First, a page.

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Release status: experimental [box doku]

Dongleextension principle.png
Description A USB dongle to keep your secrets
Author(s)  Soeren
Last Version  0.0.0
Platform  AVR
License  GPLv2 or later


Dongleextension principle.png

This device was designed for reducing long passphrases to rememberable shorter passphrases or even numerical pins. It can be of aid for harddisk encryption: i.e. long passphrases are reduced to a shorter secret. This device may not be an adequate replacement for a smartcard (read the "attacks" section below) - in fact a smartcard may be an even better choice when you want to protect against an attacker that does differential power analysis.

This device emulates the function of a smartcard: It holds an encrypted secret that is decrypted with the correct passphrase. In contrast to smartcards, the device does not know what the correct key or secret is. It therefore can't distinguish between correct and incorrect input, thus there is no self-locking mechanism that disables the device when a number of failed attempts to unlock have been made.

For protection against brute force attacks, the device waits for a configurable delay and does give no feedback as to whether the decrypted result is correct or not. The wait cycle is executed upon startup and not after a certain input has been given. The idea behind is the following: The device is usually plugged in at boot time (whenever you turn on the computer). Bios and bootloader usually need some time to initialize anyway, so this delay may (depending on the configuration) not even be noticeable by the user.

The device also has a push button attached to it. This button is used to assure that the user is present.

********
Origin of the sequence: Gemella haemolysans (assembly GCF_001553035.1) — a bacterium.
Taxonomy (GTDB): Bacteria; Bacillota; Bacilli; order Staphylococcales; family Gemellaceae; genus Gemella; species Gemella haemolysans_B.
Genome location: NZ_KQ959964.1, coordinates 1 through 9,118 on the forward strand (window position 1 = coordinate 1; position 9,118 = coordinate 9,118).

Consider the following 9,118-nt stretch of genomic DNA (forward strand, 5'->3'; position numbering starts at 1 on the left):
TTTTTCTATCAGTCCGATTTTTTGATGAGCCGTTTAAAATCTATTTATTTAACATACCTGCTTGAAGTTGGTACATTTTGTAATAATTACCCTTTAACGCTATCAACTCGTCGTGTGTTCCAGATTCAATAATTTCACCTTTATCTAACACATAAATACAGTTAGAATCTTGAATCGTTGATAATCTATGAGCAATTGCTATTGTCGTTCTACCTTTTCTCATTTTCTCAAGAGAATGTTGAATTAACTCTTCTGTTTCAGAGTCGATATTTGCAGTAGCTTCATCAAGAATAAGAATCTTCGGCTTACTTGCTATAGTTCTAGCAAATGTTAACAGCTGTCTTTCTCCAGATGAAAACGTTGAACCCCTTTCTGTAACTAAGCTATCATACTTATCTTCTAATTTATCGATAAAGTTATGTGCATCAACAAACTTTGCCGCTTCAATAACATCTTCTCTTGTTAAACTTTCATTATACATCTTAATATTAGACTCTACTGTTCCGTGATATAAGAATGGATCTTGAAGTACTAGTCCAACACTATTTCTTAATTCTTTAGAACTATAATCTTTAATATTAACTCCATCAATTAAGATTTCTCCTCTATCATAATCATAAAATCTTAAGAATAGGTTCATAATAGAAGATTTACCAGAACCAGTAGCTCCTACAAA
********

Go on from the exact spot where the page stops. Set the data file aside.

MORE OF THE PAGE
The extend() function[Bearbeiten]

The extension function may be any cryptographically secure one-way function (i.e. a hash function), any cipher function or a combination of both.


The device itself contains chunks of random data plus firmware stored on a microcontroller. Although the fuse bits of the microcontroller may be set to write-only, the firmware and random data may leak (i.e. through software implementation errors, hardware errors, side channel attacks, etc.). In order to be immune against these attacks, the device does not "know" what the correct secret is. A given passphrase is used as a key for an extension function - it will extend the contents in any way, no matter what key is entered. A lost or stolen device will therefore give no information about the the owner's secrets to an attacker.


Tempest, Side-Channel & Power analysis[Bearbeiten]

This device may NOT be immune to side-channel attacks and has NOT been tested against tempest attacks. In fact, the communication over the USB Bus may well be captured by a tempest attacker. Protection agains this kind of attack can't be assured since this always depends on the configuration and hardware design of the host system.

This attack may also be viable on setups where a smartcard is used if the attacker is able to eavesdrop the communication between the operating system and the smartcard.


An attacker that is able to overclock the microcontroller can lower the delay between two extension cycles and therefore may the be able to speed up brute force probing of the key.

Note: The attacker does not gain any knowledge about the secret stored on the dongle extension.

Replacing parts of the initrd[Bearbeiten]

The Initrd image on your harddrive needs software to send your passphrase to the usb device. This or other software within the initrd image on your system can be replaced by a malicious attacker. Usually this can be done by any user that has root privileges on your system.

Note: This attack is an essential problem with harddisk encryption nowadays. An attacker that is able to replace your bootloader, kernel, initrd or bios will be able to recover your encryption passphrase.


This device basically consists of an Atmega8 microcontroller, a push button and a dual-color (red/green) led. When the device is plugged in, it announces itself as an hid keyboard to the host system. When plugged it, it waits for a configurable amount of time before it accepts input from the host system (brute force & reset protection).


When plugged in, the device waits for the configured delay time and the red & green LEDs are blinking. When wait period is over, the green LED is blinking, signalling that the device is ready to receive commands. The device captures input from the host system as long as the push button has not been pressed. When pressed the input is fed to the extension function, processed and sent as "keystrokes" to the host system.

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